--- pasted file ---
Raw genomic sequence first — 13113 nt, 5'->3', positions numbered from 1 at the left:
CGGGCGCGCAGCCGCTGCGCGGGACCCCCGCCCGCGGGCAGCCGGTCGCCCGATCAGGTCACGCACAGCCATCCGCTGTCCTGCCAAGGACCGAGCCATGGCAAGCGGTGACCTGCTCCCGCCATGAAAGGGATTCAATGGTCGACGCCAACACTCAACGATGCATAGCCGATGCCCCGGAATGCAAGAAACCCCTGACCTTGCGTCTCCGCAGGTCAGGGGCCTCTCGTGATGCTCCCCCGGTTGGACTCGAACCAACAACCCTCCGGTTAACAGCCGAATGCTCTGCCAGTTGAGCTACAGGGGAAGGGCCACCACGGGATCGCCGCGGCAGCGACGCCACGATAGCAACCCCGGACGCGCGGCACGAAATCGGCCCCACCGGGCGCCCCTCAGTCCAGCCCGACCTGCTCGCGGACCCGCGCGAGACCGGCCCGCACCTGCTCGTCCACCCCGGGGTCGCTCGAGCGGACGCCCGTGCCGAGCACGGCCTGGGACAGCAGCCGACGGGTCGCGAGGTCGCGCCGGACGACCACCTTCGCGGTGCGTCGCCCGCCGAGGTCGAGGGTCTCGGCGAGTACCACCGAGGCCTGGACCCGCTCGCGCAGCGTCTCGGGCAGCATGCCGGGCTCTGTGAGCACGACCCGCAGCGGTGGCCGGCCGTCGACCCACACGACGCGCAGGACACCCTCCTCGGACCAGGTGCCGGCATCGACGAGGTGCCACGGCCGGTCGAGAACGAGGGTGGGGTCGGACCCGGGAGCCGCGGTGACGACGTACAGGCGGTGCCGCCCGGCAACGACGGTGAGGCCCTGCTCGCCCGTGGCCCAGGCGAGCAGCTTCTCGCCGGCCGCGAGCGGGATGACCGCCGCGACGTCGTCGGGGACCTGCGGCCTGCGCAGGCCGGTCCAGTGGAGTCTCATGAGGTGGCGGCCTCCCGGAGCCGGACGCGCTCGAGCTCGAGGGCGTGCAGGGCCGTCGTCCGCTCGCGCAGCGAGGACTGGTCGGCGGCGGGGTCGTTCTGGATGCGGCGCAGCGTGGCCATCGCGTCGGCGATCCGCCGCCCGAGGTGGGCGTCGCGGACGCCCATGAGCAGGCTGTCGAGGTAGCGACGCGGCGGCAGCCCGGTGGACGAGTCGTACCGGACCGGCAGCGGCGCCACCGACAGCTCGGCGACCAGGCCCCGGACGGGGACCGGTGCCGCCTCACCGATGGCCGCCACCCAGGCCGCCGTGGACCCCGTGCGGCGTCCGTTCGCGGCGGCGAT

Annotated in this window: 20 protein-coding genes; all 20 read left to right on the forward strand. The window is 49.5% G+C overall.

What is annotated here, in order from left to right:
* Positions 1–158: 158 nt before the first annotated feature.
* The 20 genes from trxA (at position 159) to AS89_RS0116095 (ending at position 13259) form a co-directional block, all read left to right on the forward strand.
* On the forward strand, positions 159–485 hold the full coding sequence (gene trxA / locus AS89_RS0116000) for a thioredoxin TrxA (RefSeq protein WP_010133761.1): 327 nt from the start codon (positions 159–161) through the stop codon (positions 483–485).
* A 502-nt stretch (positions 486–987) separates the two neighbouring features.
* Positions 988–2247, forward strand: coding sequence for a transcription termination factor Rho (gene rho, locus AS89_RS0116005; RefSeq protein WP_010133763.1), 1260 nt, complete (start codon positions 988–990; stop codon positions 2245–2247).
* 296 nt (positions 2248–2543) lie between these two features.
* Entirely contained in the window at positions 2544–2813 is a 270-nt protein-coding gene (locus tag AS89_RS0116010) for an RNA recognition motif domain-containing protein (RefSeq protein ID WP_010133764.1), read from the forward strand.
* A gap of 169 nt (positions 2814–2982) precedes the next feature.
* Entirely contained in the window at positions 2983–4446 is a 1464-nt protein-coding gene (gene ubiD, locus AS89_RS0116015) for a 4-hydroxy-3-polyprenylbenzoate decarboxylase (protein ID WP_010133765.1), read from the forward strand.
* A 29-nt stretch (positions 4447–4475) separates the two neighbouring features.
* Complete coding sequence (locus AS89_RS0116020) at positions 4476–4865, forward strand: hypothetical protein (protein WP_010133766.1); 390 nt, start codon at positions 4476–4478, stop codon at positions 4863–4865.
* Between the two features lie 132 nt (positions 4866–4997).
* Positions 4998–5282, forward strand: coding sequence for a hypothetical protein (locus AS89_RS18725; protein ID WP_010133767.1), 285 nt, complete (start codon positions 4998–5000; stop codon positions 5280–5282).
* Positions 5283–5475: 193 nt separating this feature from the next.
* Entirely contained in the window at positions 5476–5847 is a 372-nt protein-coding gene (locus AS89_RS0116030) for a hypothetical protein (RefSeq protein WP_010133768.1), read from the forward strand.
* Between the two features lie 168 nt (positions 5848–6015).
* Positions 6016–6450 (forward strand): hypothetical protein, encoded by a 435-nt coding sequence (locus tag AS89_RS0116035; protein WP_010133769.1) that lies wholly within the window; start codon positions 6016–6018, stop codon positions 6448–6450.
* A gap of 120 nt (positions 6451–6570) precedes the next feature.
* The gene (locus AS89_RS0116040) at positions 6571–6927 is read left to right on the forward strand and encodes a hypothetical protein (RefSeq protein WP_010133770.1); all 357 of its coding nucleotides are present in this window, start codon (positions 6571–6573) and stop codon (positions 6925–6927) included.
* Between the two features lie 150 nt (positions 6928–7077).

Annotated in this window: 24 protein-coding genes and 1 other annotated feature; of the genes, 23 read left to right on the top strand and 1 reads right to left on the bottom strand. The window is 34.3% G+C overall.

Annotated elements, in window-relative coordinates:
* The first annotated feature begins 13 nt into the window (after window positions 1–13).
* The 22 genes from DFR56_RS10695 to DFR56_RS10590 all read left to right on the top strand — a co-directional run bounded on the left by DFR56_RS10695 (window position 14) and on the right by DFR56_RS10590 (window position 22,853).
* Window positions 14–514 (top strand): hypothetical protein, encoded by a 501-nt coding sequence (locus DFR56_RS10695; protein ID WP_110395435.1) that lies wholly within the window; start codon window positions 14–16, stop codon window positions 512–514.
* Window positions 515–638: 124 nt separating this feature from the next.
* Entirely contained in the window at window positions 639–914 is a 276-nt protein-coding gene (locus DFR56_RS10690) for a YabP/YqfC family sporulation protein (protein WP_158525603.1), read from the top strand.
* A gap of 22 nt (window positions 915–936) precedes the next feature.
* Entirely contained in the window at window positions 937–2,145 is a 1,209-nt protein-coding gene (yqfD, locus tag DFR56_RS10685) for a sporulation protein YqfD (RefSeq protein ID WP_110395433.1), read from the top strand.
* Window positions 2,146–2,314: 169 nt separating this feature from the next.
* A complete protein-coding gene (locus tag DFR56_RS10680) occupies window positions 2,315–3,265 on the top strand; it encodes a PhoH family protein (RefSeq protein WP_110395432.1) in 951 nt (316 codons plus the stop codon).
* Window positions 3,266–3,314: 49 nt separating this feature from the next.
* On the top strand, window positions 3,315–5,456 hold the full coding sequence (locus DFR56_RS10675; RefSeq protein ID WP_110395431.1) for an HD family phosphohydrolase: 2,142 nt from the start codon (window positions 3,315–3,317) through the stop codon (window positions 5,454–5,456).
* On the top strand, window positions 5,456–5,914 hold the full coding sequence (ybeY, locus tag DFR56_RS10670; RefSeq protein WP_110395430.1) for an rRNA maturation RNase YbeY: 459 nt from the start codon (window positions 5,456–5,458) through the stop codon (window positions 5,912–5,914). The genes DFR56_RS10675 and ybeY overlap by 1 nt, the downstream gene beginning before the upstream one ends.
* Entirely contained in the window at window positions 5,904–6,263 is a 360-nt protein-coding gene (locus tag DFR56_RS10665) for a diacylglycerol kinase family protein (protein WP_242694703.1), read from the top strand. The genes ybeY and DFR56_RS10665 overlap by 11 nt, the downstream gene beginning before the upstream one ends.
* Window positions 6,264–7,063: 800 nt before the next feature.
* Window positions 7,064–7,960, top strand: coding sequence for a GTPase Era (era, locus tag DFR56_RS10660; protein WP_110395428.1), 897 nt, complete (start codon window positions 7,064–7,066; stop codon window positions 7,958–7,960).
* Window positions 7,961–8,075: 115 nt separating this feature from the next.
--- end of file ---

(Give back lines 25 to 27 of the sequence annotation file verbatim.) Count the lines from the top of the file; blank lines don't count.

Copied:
Annotated in this window: 24 protein-coding genes and 1 other annotated feature; of the genes, 23 read left to right on the top strand and 1 reads right to left on the bottom strand. The window is 34.3% G+C overall.

Annotated elements, in window-relative coordinates:
* The first annotated feature begins 13 nt into the window (after window positions 1–13).